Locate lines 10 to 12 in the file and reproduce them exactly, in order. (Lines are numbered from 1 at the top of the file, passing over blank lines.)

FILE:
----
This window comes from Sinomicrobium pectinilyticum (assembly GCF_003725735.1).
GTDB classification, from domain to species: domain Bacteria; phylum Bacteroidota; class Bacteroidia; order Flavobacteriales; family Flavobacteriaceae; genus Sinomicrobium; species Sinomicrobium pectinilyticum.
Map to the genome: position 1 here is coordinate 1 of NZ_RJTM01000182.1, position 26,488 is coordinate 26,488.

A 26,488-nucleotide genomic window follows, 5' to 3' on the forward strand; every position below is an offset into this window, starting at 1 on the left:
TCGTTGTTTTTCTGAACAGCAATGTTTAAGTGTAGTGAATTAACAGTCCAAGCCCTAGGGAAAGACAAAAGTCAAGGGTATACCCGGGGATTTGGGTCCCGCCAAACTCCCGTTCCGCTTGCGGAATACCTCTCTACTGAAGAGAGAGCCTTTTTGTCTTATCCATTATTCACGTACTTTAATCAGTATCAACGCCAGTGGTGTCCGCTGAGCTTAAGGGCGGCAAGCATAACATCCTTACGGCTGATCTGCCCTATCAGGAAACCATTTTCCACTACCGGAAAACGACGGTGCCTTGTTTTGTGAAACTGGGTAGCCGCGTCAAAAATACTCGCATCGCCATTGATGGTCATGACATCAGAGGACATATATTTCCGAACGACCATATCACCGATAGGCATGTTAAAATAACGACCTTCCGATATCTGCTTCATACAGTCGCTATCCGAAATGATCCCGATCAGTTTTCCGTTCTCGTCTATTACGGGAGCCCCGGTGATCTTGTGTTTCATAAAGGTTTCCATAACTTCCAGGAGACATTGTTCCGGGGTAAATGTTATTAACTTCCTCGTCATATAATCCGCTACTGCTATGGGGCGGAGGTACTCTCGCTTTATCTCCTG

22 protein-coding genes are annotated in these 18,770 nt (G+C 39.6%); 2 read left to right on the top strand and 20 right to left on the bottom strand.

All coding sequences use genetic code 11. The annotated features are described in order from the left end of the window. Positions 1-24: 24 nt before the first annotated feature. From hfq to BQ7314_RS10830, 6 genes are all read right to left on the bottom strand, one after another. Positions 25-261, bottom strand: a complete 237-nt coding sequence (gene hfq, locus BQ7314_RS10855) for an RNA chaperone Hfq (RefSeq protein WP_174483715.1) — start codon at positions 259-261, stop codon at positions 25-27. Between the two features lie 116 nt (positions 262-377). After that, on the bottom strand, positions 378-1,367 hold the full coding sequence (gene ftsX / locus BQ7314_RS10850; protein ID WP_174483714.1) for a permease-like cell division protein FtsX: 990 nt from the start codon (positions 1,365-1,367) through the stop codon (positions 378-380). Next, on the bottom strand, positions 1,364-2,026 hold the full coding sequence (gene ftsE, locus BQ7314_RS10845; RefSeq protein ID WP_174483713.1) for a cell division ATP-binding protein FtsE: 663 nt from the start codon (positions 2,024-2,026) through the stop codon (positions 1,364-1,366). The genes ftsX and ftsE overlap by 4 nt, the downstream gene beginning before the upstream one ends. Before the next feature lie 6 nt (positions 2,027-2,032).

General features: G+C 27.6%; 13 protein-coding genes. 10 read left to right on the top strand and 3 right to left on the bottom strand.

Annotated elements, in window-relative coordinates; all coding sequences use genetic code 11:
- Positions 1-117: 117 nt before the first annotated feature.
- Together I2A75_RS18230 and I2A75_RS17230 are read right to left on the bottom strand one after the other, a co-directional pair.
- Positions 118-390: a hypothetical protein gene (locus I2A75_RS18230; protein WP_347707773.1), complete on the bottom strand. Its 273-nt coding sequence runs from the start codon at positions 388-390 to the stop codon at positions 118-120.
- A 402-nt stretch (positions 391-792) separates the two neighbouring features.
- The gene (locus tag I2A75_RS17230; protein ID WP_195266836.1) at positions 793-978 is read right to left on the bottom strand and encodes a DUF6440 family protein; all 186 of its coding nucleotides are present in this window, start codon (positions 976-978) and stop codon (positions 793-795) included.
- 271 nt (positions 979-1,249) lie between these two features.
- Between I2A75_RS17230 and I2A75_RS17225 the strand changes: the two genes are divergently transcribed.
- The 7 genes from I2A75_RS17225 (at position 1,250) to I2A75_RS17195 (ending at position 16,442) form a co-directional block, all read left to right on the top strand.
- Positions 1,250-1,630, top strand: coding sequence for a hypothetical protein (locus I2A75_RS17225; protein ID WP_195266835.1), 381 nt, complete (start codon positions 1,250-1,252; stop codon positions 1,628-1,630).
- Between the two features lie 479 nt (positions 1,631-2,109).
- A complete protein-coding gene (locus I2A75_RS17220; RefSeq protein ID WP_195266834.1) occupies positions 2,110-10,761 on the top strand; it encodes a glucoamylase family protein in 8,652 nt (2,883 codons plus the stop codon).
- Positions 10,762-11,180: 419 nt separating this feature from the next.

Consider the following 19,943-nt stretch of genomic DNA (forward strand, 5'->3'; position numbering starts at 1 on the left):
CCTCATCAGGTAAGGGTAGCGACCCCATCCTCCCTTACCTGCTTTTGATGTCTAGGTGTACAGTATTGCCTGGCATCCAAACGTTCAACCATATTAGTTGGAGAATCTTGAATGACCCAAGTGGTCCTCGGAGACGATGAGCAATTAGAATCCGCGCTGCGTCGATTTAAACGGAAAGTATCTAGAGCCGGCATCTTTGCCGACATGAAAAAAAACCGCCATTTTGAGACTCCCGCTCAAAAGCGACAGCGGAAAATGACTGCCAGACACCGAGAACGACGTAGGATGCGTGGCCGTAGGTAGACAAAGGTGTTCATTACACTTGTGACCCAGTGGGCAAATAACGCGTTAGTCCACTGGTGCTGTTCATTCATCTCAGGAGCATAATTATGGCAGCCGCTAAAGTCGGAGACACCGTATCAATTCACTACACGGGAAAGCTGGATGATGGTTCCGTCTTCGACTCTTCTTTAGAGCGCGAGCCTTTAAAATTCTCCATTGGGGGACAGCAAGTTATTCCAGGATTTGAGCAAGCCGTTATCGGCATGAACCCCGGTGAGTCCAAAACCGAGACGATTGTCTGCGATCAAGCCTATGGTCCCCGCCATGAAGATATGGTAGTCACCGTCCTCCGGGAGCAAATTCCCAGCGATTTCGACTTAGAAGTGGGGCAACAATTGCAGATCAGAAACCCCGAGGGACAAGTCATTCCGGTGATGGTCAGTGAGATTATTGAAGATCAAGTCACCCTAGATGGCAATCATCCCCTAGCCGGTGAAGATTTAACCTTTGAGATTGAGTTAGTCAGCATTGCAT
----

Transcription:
- Positions 1-117: 117 nt before the first annotated feature.
- Together I2A75_RS18230 and I2A75_RS17230 are read right to left on the bottom strand one after the other, a co-directional pair.
- Positions 118-390: a hypothetical protein gene (locus I2A75_RS18230; protein WP_347707773.1), complete on the bottom strand. Its 273-nt coding sequence runs from the start codon at positions 388-390 to the stop codon at positions 118-120.